blog There are many of us who have our doubts about using the HFC cable networks owned by Telstra and Optus as part of the National Broadband Network. Not only are they likely to suffer long-term capacity issues that will force them to be upgraded further, but it is well-known that Optus especially has failed to invest in its HFC network over the past decade to keep it functional. The NBN company has nothing short of an absolute job of work to get the networks up to scratch.
According to Labor Senator Stephen Conroy, even the NBN company’s own staff have their doubts about the upgrade project. In the NBN Senate Select Committee yesterday, Conroy told NBN chief executive Bill Morrow that he was aware NBN staff had given the HFC project a rather unsavoury nickname. The Sydney Morning Herald and other outlets (we recommend you click here for the SMH article) have reported Conroy said:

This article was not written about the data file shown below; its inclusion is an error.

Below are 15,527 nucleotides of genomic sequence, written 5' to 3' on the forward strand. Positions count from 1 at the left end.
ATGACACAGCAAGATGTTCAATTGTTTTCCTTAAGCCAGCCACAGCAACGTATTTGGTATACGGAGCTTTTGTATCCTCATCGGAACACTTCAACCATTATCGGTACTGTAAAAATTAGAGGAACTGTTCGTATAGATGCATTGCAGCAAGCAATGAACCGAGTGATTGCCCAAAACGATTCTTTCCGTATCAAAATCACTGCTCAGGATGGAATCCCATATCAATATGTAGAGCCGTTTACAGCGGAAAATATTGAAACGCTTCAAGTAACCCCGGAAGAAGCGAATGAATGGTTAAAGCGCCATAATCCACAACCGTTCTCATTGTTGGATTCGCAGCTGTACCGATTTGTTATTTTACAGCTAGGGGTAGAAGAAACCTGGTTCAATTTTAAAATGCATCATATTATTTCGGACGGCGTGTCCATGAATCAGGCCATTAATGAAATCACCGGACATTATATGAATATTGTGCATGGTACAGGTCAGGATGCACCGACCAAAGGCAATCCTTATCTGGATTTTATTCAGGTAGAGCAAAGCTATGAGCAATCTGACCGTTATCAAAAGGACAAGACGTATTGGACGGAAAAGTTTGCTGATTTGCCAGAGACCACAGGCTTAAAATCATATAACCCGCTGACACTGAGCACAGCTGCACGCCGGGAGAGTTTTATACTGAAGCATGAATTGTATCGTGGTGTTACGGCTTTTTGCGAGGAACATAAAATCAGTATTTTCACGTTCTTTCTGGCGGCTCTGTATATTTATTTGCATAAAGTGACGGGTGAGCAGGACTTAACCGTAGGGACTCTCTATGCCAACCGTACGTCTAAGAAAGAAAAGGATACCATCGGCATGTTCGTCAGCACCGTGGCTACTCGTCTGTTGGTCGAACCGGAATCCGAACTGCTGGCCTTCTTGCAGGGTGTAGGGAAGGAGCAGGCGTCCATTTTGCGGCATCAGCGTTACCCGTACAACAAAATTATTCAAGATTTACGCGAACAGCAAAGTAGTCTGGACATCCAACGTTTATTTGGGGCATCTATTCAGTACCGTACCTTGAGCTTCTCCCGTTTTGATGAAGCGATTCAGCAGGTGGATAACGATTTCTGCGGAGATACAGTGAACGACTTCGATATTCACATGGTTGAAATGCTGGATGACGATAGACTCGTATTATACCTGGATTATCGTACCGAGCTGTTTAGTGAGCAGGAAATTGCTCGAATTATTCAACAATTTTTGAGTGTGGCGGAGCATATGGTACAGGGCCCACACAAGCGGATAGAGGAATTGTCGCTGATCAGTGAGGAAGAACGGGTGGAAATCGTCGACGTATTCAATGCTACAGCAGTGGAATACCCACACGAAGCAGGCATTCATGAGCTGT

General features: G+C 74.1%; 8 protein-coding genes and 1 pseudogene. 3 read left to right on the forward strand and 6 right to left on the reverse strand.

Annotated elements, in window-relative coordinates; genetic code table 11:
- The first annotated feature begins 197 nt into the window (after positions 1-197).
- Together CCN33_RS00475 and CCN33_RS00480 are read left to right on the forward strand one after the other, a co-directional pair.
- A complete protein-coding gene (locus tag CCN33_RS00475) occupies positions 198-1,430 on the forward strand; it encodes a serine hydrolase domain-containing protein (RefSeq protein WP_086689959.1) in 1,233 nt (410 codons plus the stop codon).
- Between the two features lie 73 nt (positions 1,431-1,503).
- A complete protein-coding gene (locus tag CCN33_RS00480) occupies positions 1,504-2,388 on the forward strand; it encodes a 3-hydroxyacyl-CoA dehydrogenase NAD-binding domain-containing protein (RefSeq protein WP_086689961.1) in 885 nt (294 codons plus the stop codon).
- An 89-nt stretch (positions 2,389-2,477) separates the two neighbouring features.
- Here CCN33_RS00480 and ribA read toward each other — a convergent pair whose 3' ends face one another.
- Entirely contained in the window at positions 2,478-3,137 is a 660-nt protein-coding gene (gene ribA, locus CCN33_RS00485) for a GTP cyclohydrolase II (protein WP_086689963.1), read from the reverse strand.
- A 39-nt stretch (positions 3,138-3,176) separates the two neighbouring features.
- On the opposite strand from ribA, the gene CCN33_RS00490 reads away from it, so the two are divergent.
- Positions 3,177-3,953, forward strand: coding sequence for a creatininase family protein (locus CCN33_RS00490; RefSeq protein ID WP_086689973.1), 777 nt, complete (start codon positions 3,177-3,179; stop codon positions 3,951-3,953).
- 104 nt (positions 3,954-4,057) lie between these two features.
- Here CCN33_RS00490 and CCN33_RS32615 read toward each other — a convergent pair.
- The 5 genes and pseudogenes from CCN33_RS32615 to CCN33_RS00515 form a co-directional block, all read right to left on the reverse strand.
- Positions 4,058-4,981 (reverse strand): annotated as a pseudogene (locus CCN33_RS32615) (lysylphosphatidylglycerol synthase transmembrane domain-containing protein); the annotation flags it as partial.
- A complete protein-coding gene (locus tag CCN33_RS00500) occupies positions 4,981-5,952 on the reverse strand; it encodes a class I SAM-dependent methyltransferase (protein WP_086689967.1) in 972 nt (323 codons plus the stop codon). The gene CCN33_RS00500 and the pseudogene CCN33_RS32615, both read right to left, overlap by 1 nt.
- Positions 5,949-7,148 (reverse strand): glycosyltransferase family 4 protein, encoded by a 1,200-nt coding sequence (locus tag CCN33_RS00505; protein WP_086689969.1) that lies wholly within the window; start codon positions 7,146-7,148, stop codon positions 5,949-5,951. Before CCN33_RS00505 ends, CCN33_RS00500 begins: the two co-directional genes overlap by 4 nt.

“I know the internal nickname you’ve got for the HFC rollout, and it’s not fit to actually describe on the public record: Operation Cluster … something.”
Personally I find this entirely unsurprising. This is precisely the kind of label which engineers of any kind like to apply to projects which have issues. It is the want of an engineer to call a spade a spade … or, when it comes to the HFC cable upgrade project, a dog a dog. These networks haven’t seen significant investment for some years.
It’s no surprise that there will be many gremlins in the back of the closet … and with all the work that the NBN company is putting into the FTTx component of its network, it’s also no surprise that the company is struggling with a completely different set of networks in terms of the HFC.